—protonic, adj./proh"ton/, n. Physics, Chem.a positively charged elementary particle that is a fundamental constituent of all atomic nuclei. It is the lightest and most stable baryon, having a charge equal in magnitude to that of the electron, a spin of 1/2, and a mass of 1.673 × 10-27 kg. Symbol: P[1915-20; n. use of Gk prôton, neut. of prôtos FIRST]
* * *Stable subatomic particle (one of the baryons) with a unit of positive electric charge and a mass 1,836 times that of the electron.Protons are found in the atomic nucleus along with neutrons. For every nucleus of a given element, the number of protons is always the same; this number is the element's atomic number. A single proton is the nucleus of an atom of ordinary hydrogen; as such, it is identical to the hydrogen ion (H+). Protons have antimatter counterparts (antiprotons), with the same mass but a negative charge. Protons are used as projectiles in particle accelerators to produce and study nuclear reactions. They are the chief constituent of primary cosmic rays and are among the products of radioactive decay (see radioactivity) and nuclear reactions.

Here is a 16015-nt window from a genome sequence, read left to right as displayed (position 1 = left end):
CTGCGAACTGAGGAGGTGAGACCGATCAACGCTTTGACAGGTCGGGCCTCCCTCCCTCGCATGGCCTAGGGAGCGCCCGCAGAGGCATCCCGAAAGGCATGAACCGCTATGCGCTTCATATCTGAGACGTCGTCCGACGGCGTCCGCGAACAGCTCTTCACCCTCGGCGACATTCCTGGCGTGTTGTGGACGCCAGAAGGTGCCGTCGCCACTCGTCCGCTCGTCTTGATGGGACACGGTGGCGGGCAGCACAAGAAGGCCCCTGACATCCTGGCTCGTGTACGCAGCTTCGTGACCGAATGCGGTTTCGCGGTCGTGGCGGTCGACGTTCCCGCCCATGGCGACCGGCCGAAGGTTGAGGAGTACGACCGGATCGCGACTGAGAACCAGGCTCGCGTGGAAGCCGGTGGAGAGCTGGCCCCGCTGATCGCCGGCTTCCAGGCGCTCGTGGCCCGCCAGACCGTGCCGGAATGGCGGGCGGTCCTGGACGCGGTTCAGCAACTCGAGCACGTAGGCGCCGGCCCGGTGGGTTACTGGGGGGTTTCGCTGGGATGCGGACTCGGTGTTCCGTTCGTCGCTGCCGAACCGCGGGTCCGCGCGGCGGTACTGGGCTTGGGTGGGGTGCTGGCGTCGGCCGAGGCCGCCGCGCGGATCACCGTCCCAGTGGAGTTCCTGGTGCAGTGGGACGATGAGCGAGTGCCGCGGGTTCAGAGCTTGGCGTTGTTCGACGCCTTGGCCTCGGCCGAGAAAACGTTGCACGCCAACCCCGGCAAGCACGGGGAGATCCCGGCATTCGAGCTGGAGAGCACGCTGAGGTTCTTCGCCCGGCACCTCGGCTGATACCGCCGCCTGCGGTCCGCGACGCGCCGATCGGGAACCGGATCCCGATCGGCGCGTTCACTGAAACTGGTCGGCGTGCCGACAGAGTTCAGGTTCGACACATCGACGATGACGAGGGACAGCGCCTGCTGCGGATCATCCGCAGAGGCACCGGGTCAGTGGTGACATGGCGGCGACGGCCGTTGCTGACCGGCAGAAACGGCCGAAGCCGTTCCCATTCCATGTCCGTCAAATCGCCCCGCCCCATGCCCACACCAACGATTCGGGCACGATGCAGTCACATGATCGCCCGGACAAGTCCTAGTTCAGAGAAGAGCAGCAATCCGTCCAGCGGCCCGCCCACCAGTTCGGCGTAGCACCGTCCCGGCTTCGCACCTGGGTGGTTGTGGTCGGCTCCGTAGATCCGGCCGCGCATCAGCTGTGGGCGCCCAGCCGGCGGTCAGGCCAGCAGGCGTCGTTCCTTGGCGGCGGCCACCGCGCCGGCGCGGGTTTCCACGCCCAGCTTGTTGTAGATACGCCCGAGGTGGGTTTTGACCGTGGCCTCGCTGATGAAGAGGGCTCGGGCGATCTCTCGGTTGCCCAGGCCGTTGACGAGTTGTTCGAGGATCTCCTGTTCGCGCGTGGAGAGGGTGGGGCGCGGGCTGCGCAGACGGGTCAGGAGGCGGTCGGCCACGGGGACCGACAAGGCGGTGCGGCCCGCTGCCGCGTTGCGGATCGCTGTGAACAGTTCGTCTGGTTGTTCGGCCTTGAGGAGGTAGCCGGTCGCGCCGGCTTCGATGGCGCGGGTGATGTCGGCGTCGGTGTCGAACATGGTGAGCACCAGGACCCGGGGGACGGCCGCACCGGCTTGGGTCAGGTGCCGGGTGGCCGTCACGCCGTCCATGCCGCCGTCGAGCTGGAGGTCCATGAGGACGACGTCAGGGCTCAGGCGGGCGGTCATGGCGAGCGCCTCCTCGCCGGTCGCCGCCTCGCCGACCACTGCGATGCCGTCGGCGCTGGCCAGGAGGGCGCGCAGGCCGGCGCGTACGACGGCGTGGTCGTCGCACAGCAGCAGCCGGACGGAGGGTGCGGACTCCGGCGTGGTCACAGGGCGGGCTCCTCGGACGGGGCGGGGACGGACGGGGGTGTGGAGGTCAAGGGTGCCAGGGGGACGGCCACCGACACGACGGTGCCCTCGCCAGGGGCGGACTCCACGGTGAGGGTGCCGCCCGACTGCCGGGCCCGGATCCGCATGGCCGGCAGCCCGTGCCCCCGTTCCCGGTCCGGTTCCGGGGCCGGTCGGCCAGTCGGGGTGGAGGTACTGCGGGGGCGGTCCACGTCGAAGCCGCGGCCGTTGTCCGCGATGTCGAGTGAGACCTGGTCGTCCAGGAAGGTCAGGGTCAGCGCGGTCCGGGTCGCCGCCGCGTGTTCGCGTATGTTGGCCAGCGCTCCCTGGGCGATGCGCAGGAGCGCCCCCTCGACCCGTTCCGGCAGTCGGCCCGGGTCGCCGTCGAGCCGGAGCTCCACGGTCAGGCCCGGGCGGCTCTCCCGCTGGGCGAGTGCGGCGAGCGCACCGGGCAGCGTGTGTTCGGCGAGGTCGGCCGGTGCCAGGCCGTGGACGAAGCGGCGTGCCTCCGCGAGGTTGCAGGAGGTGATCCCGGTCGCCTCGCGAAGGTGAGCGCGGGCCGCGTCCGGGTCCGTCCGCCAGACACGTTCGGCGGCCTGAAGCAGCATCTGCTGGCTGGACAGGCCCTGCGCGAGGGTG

* * *▪ Russian launch vehicleRussian launch vehicle used for both government and commercial payloads. Since 1965 the Proton launch vehicle has been a workhorse means of access to space, first for the Soviet Union and now Russia. Proton has been used to launch spacecraft to Venus and Mars; elements of the space stations Salyut, Mir, and International Space Station; and satellites into low and geostationary Earth orbits.Proton was originally designated the UR-500; it was designed as an intercontinental ballistic missile for the most powerful Soviet thermonuclear weapons by the design bureau headed by Vladimir Chelomey (Chelomey, Vladimir Nikolayevich). Its purpose was changed during development, and since its first launch (of the Proton-1 satellite) in July 1965 it has been used only as a space launch vehicle. The name of the launcher was changed to Proton after its initial launch. The launcher has been produced in two-, three-, and four-stage versions and has undergone continuous improvements since it entered service. Its first three stages are fueled by a combination of nitrous oxide and unsymmetrical dimethylhydrazine (UDMH) liquid fuels. Earlier versions of the fourth stage were fueled by a combination of liquid oxygen and kerosene, but the current fourth stage uses the nitrous tetroxide–UDMH combination.Launchpads for the Proton are located at the Baikonur Cosmodrome (Baikonur) in Kazakhstan. Proton reliability has been greater than 90 percent over its many years of service. The prime contractor for the vehicle is now the Khrunichev State Research and Production Space Centre, located near Moscow. Commercial launches on Proton are marketed globally by International Launch Services—a joint venture of Khrunichev and the Russian firm RSC Energia (Energia).John M. Logsdon
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